In order to demonstrate the method of the present invention to form a resulting laminate, reference is made to FIG. 1B wherein a lower fabric sheet is positioned over die 22 followed by the positioning of cellular foam layer 16 thereover. The foam layer is covered by a second pre-impregnated fabric sheet 12 thereby permitting the upper illustrated die member 20 to mold the wet laminate 10. In FIG. 1C the dies 20 and 22 are seen in a pressure-bearing molding position wherein the wet laminate 10 conforms to the molding shape of the dies. It should be pointed out that the impregnating resin of the foam may be applied to the foam material using standard manual or automated processes. When the dies are closed by platen press pressure, as shown in FIG. 1C, the cellular material compresses and releases the thermosetting resin which, in turn, is forced into the fabric sheets 12 and 14. As a result of this pressure, the fabric sheets become impregnated with the resin and excess resin is exuded from the dies, along with reaction gases and air. The impregnating thermosetting resin and composite pre-impregnation material of the fabric sheets are single cured in the enclosed dies by the application of heat. The specific cure cycles are developed for a given impregnating resin/pre-impregnating material combinations and are easily determined. After the dies are open, the finished laminated structure may be removed to replicate the molding contours of the dies, as illustrated in FIG. 1D by structure 24. The result will be a tough, durable structure with fabric sheet/resin faces and a dense, rigid impact-resistant foam center.

Although the invention has, up to this point, been discussed in connection with a simple single foam layer sandwiched between two pre-impregnated fabric sheets, the impact resistance of structures is best realized by utilizing interleaving layers of foam and pre-impregnated fabric, as indicated in FIG. 2. Typically, a first foam layer 34 may have a plurality of pre-impregnated fabric sheets 26, 28, 30 and 32 positioned on top while a similar plurality of fabric sheets 36, 38, 40 and 42 are positioned beneath. The individual sheets have their orientations altered relative to one another so that the strength of the resultant structure is greater than if the orientation of the interleaving fabric sheets were the same. The orientation may be repeated for each series of interleaving fabric sheets above and below an intermediate foam layer. Thus, by way of example in FIG. 2, the orientation of fabric sheet 36 may be the same as that of 26, while correlations of orientation continue between fabric sheets 28-38, 30-40, and 32-42. Similarly, the fabric sheets below the foam layers 34 and 44 are repeated so that orientation correlation results between fabric sheets 36-46, 38-48, 40-50, and 42-52.

In a typical laminate forming process as shown by example in FIG. 1C, graphite fabric sheets were employed in connection with an open-cell polyimide foam layer 16 for one hour. The 3501-5A resin previously identified as impregnating the foam was single cured with the pre-impregnation material of the fabric sheets during this time and while being subjected to temperatures ranging from F. Relatively low pressure can be employed, such as 45 psi. As a result one is able to use less expensive and more expendable die material, such as fiberglass, as opposed to machined steel or aluminum.

In the event that the present application is employed for aerospace applications, advantages over prior art structural panels include lower cost, greater impact resistance and hydrodynamic ram resistance, as well as low weight and excellent corrosion resistance.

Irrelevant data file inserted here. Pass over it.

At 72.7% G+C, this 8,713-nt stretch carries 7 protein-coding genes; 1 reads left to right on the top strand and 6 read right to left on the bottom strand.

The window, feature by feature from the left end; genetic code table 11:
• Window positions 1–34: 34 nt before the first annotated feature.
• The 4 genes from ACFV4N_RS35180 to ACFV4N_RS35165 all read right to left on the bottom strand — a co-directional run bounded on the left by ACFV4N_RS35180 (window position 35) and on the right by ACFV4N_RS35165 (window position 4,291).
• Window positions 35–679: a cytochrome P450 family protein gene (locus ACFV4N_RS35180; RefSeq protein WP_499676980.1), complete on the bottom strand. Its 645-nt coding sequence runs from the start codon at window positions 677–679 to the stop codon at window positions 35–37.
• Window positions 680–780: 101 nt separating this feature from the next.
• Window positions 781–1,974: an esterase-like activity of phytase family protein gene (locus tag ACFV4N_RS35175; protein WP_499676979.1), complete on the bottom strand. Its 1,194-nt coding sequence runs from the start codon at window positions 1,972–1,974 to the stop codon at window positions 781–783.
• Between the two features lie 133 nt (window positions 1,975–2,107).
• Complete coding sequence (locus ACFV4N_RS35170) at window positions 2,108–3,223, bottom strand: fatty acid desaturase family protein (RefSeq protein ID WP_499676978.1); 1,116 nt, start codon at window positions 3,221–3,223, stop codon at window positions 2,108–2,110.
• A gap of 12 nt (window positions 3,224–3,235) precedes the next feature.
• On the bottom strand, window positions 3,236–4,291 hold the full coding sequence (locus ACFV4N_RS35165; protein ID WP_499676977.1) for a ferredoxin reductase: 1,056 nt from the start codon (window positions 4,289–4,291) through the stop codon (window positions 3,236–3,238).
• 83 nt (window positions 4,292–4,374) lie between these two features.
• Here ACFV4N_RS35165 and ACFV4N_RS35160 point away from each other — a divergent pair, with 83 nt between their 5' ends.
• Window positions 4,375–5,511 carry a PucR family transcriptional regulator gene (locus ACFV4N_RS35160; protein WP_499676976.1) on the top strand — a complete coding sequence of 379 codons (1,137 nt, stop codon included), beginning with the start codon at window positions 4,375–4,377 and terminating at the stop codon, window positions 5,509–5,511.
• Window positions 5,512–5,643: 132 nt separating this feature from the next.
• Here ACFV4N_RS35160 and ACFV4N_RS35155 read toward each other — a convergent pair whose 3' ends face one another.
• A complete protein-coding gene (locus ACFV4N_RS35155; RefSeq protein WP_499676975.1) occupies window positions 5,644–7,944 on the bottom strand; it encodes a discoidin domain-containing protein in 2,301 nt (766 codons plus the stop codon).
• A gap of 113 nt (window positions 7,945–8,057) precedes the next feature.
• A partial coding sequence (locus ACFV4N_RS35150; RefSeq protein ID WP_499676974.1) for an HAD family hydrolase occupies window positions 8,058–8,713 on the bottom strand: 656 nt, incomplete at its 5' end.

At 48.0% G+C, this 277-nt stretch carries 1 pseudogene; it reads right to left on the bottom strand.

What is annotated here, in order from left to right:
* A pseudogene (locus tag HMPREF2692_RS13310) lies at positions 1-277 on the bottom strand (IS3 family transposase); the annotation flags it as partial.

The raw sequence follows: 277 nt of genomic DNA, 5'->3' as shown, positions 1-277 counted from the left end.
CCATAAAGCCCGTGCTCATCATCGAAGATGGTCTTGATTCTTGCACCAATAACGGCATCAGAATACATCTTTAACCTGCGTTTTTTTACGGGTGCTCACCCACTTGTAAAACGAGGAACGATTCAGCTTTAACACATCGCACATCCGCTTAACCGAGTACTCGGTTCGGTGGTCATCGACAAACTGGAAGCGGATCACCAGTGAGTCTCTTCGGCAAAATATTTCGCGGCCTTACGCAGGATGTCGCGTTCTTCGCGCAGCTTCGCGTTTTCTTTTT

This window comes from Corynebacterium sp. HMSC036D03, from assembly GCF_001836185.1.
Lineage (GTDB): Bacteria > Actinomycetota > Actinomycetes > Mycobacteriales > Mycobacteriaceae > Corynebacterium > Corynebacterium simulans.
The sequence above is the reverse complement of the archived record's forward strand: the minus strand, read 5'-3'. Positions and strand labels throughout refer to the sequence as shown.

Prototype structures have demonstrated excellent flexural and horizontal shear strength values and low moisture absorption. When Kevlar and fiberglass fabrics are used, there is a significant reduction in radar cross section.

It should be understood that the invention is not limited to the exact details of construction shown and described herein for obvious modifications will occur to persons skilled in the art.


1. A method for forming a lightweight laminated structure comprising the steps:

impregnating opposite surfaces of a layer of open cellular material with a charge of thermosetting resin;
stacking a first plurality of fabric sheets, preimpregnated with bonding material, against a first surface of the cellular layer; wherein each sheet has an altered preselected orientation relative to an adjacently stacked sheet;
stacking a second plurality of fabric sheets, preimpregnated with bonding material, against an opposite surface of the cellular layer; wherein each sheet of the second plurality of sheets has an altered preselected orientation relative to an adjacently stacked sheet, but an identical orientation to a corresponding sheet in the first plurality of fabric sheets;
subjecting all the sheets and the layer to pressure from die members which bond them together while molding the structure to a predetermined finished contour; and
applying heat and the pressure simultaneously for single curing the resin and impregnated material, while molding occurs, to form an impact-resistant structure.

2. The method set forth in claim 1 wherein a plurality of spaced cellular layers is individually deposited between alternating first and second pluralities of fabric sheets.

Referenced Cited
U.S. Patent Documents
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3194708 July 1965 Fourcade et al.
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3518156 June 1970 Windecker
3519228 July 1970 Windecker
3567568 March 1971 Windecker
3627622 December 1971 Vega
3867221 February 1975 Chant
3873654 March 1975 Smith
3879245 April 1975 Fetherston et al.
3906137 September 1975 Bauer
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4013102 March 22, 1977 DeLorean et al.
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4034137 July 5, 1977 Hofer
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4124670 November 7, 1978 Cecka et al.
4136226 January 23, 1979 Gilman
4200677 April 29, 1980 Bottini et al.
4201815 May 6, 1980 Weiland et al.
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Foreign Patent Documents
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Other references
  • Dictionary of Scientific and Technical Terms, 3rd Ed., N.Y., McGraw-Hill, pp. 81, 853.
Patent History
Patent number: 4764238
Type: Grant
Filed: Mar 16, 1987
Date of Patent: Aug 16, 1988
Assignee: Grumman Aerospace Corporation (Bethpage, NY)
Inventors: Samuel J. Dastin (Hicksville, NY), Carlos M. Cacho-Negrete (Rock Point, NY), John Mahon (Huntington, NY), Leonard M. Poveromo (Northport, NY), Nicholas Corvelli (Smithtown, NY), Arnold London (Sayville, NY)
Primary Examiner: William J. Van Balen
Law Firm: Pollock, VandeSande & Priddy
Application Number: 7/27,118